As humans, we think about the future often. We know our time on this earth is finite. We feel pressure from society or friends or even our own imagination to reach certain milestones with each passing year. Start a career, get married, buy a house, start a family, and so on. With each accomplishment we look for the next one. Never taking the time to appreciate our success.
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Brain and Behavior

1-Minute Mindfulness Exercises

Interested in doing mindfulness meditation but don't think you have the time? Below are 9 mindfulness exercises you can do in a minute or under.

Yawn and stretch for 10 seconds every hour.
Do a fake yawn if you have to. That will trigger real ones. Say “ahh” as you exhale. Notice how a yawn interrupts your thoughts and feelings. This brings you into the present.

Then stretch really, really slowly for at least 10 seconds. Notice any tightness and say "ease" or just say hello to that place (being mindful -- noticing without judgment). Take another 20 seconds to notice and then get back to what you were doing.

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Anxiety and Panic

Psychology Around the Net: January 23, 2016


Happy Saturday, Psych Central readers!

I've been snowed in for the past few days and I have to admit, the extra time to really dive in and reflect gave me a hard time choosing from so many new and interesting psychology-related topics this week!

However, I managed, so now you can dive in and learn more about tackling mental illness stigma with social media, how a father's depression can affect premature birth, why learning how to properly feel emotions...
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General

New Year’s and Values

In Hamlet, cranky Polonius gives his son Laertes, who is about to venture out into the world, this advice: "This above all, to thine own self be true." (As it happens, it is ironic advice, as Polonius himself is duplicitous and rarely shows the self-awareness he wants his son to embrace.) Deep down, what Shakespeare is getting at is that you need not to be afraid to know yourself and accept yourself, flaws and all.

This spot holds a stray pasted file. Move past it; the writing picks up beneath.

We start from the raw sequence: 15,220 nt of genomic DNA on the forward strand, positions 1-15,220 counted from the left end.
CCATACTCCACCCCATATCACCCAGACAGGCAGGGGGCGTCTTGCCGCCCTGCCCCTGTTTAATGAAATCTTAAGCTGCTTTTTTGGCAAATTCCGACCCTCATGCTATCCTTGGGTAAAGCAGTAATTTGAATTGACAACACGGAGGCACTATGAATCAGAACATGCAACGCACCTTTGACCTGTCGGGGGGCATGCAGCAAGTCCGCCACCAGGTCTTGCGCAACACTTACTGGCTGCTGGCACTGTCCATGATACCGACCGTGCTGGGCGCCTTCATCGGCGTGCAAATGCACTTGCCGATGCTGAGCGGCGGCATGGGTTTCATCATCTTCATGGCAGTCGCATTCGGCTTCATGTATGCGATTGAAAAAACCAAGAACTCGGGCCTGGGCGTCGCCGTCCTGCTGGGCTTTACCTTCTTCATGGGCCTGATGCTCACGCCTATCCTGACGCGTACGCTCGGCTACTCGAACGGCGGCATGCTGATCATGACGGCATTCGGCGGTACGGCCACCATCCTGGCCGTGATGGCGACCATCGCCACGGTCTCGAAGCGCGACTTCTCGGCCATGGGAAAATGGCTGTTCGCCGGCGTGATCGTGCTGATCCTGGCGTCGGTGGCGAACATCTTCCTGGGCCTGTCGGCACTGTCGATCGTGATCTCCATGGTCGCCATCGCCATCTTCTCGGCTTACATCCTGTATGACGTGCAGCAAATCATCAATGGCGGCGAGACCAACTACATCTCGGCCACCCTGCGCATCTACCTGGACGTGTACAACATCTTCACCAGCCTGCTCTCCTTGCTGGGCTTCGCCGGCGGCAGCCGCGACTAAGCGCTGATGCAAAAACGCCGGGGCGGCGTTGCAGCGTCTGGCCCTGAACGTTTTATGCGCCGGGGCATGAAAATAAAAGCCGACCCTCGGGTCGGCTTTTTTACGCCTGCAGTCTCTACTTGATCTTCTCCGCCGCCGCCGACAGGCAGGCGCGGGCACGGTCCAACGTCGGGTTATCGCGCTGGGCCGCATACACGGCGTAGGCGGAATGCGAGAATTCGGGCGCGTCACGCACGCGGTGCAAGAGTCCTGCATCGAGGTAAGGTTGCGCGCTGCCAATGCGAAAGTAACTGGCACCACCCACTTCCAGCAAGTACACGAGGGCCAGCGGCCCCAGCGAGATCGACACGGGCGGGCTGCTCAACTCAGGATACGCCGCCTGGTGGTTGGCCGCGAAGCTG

I'm not a big one for New Year's resolutions, but this past New Year's I had what I call a New Year's revelation. Taking time out to disconnect and detox, I realized what happens when you fight feelings of anxiety and vulnerability and are not being your true self. When you shut those feelings off, you are disconnected from that which brings meaning to your life.

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5 Tips for Coping with the Post-Holiday Blues

Do you hear that sound? What sound, you ask? The sound of calm after the holidays. The moment when we realize the guests have left and the errands are complete. The moment when we finally look around and notice all we have missed while immersed in the hustle and bustle of preparing for the holidays.

Personally, the days immediately following New Year's Day are mixed emotion days for me. The first couple weeks of January, I relax in the glow of Christmas and the expectation of new beginnings. Yet, mingled amid my joyous feelings, there is a feeling of sadness as I realize that the holiday season has ended and normal life has returned.

Since I was a young child, I have loved the period from Halloween to New Year's because of the festivities, the traditions, the foods, smells, and sights. Yet it seems that as soon as Halloween is upon us, in a flash, we are past New Year's Day.

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Ethics & Morality

Buddhism, Spirituality & Dependency

Recently I attended a six-day Zen meditation retreat (sesshin in Japanese) which included the celebration of Rohatsu on December 8. Rohatsu is said to be the day that Siddhartha Gautama, the Buddha, came to his great enlightenment.

As a couples therapist and student of attachment theory, I cannot deny what seem to be inherent contradictions of this spiritual path and current research on healthy dependency. First, Siddhartha left his home, his wife, his newborn, his parents, and his duties as a prince to go alone on a spiritual quest. Accounts also say that he left at night and did not say goodbye to his wife or see his newborn son.